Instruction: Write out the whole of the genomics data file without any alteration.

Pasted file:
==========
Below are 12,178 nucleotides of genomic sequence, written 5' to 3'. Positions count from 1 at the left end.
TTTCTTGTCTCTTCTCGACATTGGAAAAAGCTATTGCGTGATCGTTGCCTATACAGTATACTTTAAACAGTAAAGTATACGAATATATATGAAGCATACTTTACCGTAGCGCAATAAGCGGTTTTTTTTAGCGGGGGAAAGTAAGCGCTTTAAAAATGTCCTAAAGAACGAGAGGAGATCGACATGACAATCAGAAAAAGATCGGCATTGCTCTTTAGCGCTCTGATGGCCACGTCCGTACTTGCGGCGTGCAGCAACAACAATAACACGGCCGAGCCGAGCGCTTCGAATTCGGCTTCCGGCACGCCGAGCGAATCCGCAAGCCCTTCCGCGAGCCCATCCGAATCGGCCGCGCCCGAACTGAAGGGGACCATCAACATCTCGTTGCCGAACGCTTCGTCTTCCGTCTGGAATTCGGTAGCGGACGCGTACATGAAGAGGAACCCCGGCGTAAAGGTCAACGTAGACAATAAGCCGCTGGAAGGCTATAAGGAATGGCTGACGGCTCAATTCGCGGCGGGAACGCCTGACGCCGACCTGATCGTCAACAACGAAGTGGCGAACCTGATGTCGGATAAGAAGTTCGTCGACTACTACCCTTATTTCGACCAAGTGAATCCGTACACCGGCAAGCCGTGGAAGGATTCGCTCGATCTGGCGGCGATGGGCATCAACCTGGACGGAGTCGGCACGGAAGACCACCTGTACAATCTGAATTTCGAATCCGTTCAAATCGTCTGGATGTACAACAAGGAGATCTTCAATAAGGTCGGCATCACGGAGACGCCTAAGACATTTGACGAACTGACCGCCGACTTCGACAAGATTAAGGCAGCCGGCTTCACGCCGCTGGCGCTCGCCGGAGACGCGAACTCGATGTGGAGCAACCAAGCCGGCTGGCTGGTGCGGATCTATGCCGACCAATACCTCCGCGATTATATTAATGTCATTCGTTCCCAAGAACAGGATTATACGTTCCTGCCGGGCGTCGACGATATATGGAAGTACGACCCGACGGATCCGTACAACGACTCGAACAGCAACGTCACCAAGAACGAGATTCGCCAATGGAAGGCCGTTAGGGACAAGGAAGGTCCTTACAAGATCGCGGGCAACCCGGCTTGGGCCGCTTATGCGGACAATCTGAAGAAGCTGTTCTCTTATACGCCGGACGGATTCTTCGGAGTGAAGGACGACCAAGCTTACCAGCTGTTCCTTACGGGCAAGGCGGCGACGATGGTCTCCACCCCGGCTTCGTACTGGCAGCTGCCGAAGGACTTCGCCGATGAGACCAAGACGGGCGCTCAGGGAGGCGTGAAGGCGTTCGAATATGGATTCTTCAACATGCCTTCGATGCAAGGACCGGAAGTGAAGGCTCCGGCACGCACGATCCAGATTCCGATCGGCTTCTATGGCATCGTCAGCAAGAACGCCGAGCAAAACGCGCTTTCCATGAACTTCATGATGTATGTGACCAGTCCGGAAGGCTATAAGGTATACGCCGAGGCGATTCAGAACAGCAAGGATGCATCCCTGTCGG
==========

Below are 12,178 nucleotides of genomic sequence, written 5' to 3'. Positions count from 1 at the left end.
TTTCTTGTCTCTTCTCGACATTGGAAAAAGCTATTGCGTGATCGTTGCCTATACAGTATACTTTAAACAGTAAAGTATACGAATATATATGAAGCATACTTTACCGTAGCGCAATAAGCGGTTTTTTTTAGCGGGGGAAAGTAAGCGCTTTAAAAATGTCCTAAAGAACGAGAGGAGATCGACATGACAATCAGAAAAAGATCGGCATTGCTCTTTAGCGCTCTGATGGCCACGTCCGTACTTGCGGCGTGCAGCAACAACAATAACACGGCCGAGCCGAGCGCTTCGAATTCGGCTTCCGGCACGCCGAGCGAATCCGCAAGCCCTTCCGCGAGCCCATCCGAATCGGCCGCGCCCGAACTGAAGGGGACCATCAACATCTCGTTGCCGAACGCTTCGTCTTCCGTCTGGAATTCGGTAGCGGACGCGTACATGAAGAGGAACCCCGGCGTAAAGGTCAACGTAGACAATAAGCCGCTGGAAGGCTATAAGGAATGGCTGACGGCTCAATTCGCGGCGGGAACGCCTGACGCCGACCTGATCGTCAACAACGAAGTGGCGAACCTGATGTCGGATAAGAAGTTCGTCGACTACTACCCTTATTTCGACCAAGTGAATCCGTACACCGGCAAGCCGTGGAAGGATTCGCTCGATCTGGCGGCGATGGGCATCAACCTGGACGGAGTCGGCACGGAAGACCACCTGTACAATCTGAATTTCGAATCCGTTCAAATCGTCTGGATGTACAACAAGGAGATCTTCAATAAGGTCGGCATCACGGAGACGCCTAAGACATTTGACGAACTGACCGCCGACTTCGACAAGATTAAGGCAGCCGGCTTCACGCCGCTGGCGCTCGCCGGAGACGCGAACTCGATGTGGAGCAACCAAGCCGGCTGGCTGGTGCGGATCTATGCCGACCAATACCTCCGCGATTATATTAATGTCATTCGTTCCCAAGAACAGGATTATACGTTCCTGCCGGGCGTCGACGATATATGGAAGTACGACCCGACGGATCCGTACAACGACTCGAACAGCAACGTCACCAAGAACGAGATTCGCCAATGGAAGGCCGTTAGGGACAAGGAAGGTCCTTACAAGATCGCGGGCAACCCGGCTTGGGCCGCTTATGCGGACAATCTGAAGAAGCTGTTCTCTTATACGCCGGACGGATTCTTCGGAGTGAAGGACGACCAAGCTTACCAGCTGTTCCTTACGGGCAAGGCGGCGACGATGGTCTCCACCCCGGCTTCGTACTGGCAGCTGCCGAAGGACTTCGCCGATGAGACCAAGACGGGCGCTCAGGGAGGCGTGAAGGCGTTCGAATATGGATTCTTCAACATGCCTTCGATGCAAGGACCGGAAGTGAAGGCTCCGGCACGCACGATCCAGATTCCGATCGGCTTCTATGGCATCGTCAGCAAGAACGCCGAGCAAAACGCGCTTTCCATGAACTTCATGATGTATGTGACCAGTCCGGAAGGCTATAAGGTATACGCCGAGGCGATTCAGAACAGCAAGGATGCATCCCTGTCGG